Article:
In the early 1980s, Ewerdt Hilgemann spent six weeks polishing a five-foot-tall cube of marble to perfection. Then he rolled it down a rocky mountainside. The experiment, and its mangled result, marked a new phase in Hilgemann’s creative practice: instead of using mathematical equations to shape his sculptures, he turned to unpredictable natural phenomenons like gravity and explosions. Soon the artist started vacuuming the air out of the center of hollow, welded-steel geometric forms using water or pumps, a technique used to create his so-called implosion sculptures.
Six of them comprise Panta Rhei, a phrase taken from Greek philosopher Heraclitus that means “everything flows,” and are installed outside the Mana Glass Gallery and the building’s lobby. Each large, polished object flaunts delicate folds that contrast with the toughness of the steel, addressing both sides of a single extreme. The force of the vacuum creates deflated, mangled forms with smooth surfaces and fascinating angles. In the vein of avant-garde artists like John Cage, Hilgemann utilizes the concept of chance in a minimal, thoughtful manner of making.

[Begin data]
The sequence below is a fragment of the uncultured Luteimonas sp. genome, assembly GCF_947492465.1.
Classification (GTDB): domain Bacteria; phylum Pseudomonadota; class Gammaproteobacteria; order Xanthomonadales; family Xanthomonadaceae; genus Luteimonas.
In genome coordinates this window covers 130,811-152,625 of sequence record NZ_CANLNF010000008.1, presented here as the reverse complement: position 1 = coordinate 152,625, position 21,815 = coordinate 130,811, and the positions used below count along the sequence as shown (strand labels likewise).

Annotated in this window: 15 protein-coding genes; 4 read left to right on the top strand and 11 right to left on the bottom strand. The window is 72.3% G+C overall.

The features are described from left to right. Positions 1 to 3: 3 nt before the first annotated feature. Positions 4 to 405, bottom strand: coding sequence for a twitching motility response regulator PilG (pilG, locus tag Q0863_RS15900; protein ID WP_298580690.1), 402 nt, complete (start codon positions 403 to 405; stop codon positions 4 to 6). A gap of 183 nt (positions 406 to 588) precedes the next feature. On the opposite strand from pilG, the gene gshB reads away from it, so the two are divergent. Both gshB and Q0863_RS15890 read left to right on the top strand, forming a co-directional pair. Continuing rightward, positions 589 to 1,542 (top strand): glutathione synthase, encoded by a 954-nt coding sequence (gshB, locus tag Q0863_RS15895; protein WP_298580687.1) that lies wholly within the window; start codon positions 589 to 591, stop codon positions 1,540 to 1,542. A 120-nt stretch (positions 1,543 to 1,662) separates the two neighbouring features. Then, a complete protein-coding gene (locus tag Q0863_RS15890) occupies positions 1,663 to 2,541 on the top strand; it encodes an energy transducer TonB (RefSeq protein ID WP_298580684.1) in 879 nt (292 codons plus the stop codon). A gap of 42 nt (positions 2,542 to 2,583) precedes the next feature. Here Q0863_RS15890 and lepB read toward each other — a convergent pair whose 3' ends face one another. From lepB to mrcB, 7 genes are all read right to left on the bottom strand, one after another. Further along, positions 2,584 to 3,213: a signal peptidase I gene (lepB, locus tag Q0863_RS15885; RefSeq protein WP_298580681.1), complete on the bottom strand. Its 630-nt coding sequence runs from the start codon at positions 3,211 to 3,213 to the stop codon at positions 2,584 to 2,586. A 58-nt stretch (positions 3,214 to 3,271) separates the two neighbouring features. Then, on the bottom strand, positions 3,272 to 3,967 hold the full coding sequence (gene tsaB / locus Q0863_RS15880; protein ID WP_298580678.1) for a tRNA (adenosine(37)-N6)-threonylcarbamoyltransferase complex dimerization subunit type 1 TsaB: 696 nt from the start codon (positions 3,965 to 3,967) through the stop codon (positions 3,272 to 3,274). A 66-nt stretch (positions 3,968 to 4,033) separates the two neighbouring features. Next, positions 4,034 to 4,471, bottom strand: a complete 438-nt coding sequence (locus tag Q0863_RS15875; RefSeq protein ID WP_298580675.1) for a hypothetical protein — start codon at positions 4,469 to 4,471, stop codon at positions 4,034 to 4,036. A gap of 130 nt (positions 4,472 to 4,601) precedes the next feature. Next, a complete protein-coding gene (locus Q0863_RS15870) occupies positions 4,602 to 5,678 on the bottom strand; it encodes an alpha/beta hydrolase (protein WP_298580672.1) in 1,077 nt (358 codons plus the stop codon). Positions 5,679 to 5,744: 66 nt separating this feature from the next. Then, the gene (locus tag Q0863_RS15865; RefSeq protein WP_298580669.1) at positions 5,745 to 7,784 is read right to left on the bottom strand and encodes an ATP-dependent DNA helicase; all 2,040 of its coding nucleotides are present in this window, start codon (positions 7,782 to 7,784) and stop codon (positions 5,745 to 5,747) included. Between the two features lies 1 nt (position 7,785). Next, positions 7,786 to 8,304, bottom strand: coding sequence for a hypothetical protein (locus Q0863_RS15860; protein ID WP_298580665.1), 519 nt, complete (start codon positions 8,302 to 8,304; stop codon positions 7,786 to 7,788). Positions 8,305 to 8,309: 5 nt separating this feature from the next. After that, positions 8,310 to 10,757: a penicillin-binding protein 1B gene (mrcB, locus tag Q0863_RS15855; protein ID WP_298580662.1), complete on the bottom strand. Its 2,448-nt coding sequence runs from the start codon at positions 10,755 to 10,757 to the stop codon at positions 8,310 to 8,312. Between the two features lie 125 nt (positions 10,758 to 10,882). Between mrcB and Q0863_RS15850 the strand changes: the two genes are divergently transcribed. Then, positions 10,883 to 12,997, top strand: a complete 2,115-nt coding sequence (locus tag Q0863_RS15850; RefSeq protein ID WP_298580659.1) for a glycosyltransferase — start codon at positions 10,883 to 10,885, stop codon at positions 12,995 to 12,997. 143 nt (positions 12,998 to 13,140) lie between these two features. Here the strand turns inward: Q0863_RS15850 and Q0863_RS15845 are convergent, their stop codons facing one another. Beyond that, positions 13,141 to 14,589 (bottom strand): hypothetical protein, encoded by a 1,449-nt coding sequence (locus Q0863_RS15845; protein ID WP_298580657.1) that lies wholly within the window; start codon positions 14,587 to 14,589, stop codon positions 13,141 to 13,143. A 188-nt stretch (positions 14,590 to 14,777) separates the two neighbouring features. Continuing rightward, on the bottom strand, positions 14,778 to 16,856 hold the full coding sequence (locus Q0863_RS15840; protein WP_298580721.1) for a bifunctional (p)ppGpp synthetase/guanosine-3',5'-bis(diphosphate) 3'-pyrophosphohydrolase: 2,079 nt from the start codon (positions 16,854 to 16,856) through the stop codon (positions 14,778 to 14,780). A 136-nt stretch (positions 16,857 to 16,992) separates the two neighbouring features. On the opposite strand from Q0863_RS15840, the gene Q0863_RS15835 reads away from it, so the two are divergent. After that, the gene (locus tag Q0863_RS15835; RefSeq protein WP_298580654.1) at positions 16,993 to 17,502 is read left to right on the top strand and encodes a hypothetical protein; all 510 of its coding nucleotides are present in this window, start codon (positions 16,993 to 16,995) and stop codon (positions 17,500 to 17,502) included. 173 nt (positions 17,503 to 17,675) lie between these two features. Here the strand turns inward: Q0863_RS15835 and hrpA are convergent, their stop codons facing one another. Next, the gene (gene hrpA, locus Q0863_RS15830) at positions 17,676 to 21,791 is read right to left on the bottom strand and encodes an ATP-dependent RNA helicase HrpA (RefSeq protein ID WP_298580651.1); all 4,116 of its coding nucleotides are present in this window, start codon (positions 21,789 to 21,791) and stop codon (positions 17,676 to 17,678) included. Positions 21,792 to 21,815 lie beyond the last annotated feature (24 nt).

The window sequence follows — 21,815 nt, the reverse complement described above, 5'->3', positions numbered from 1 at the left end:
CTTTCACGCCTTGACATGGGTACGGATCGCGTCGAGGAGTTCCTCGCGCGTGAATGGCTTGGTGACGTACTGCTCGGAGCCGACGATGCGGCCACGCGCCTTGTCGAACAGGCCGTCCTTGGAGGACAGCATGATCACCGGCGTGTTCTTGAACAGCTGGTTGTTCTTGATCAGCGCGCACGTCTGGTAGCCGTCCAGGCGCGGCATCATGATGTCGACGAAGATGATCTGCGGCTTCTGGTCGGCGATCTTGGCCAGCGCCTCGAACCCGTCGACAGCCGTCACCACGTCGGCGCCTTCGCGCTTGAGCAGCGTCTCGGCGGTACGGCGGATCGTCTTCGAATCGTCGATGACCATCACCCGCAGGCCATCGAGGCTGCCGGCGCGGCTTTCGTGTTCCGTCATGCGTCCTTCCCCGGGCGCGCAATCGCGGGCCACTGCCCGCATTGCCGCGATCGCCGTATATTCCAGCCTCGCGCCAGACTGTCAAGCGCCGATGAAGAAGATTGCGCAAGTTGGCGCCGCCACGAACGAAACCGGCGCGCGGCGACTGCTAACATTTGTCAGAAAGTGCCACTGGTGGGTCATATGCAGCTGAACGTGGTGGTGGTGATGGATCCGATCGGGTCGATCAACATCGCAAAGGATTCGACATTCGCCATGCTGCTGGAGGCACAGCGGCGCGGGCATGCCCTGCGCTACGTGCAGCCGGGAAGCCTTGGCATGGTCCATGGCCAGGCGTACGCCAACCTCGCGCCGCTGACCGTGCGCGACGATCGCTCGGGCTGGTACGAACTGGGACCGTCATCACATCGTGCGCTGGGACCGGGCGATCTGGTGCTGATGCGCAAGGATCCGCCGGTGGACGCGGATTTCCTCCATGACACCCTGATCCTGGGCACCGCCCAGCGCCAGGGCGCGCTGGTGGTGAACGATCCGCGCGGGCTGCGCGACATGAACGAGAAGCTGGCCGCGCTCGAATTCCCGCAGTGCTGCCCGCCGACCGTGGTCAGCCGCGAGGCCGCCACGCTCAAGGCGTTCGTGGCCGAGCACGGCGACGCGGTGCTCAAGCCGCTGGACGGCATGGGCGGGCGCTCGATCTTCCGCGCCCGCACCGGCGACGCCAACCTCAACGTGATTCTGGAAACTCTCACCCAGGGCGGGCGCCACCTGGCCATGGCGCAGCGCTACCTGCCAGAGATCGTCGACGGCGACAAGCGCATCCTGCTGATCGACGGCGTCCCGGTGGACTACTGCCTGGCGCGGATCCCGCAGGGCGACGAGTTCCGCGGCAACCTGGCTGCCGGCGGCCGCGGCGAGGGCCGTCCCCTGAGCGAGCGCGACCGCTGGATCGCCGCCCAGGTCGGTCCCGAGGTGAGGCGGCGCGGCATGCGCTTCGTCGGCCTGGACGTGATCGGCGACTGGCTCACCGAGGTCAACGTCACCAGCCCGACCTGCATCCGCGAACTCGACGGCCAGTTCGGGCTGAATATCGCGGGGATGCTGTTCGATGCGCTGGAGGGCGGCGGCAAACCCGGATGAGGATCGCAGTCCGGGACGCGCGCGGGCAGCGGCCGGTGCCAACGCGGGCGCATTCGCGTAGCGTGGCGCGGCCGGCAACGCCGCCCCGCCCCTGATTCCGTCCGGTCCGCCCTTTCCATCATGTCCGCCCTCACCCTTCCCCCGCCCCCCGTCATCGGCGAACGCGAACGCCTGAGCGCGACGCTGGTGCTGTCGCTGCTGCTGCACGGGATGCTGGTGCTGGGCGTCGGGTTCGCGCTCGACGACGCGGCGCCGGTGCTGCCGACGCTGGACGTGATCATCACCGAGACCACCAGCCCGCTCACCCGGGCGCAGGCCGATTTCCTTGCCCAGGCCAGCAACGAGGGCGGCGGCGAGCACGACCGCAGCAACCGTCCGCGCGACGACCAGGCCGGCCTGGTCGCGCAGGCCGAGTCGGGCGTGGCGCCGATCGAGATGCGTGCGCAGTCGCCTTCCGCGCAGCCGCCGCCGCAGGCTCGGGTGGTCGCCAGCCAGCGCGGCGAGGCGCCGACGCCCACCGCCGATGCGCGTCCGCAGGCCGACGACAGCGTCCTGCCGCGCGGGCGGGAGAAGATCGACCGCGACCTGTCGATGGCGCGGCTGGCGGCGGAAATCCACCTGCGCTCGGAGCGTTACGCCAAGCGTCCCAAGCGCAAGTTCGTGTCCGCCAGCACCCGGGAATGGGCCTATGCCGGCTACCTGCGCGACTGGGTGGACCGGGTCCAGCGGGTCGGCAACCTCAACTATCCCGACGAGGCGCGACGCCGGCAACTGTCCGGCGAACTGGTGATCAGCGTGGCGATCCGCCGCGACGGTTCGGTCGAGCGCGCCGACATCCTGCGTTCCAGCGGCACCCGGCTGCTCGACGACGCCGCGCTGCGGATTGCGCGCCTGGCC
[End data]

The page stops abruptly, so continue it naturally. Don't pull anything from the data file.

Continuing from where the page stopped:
The Amsterdam-based artist refers to himself as an “airsmith,” a term that recognizes the substance as each piece’s co-creator. Influences of Germany’s ZERO movement are readily apparent, as Hilgemann studied under its co-founder Oskar Holweck in college. The once-perfect structures on view reflect both the industrial landscape of Hilgemann’s youth and America’s current post-industrial state: a polished facade sharply collapsing from the inside. Panta Rhei highlights the powerful potential of an invisible force, which transformed flawless shapes into almost unrecognizable forms.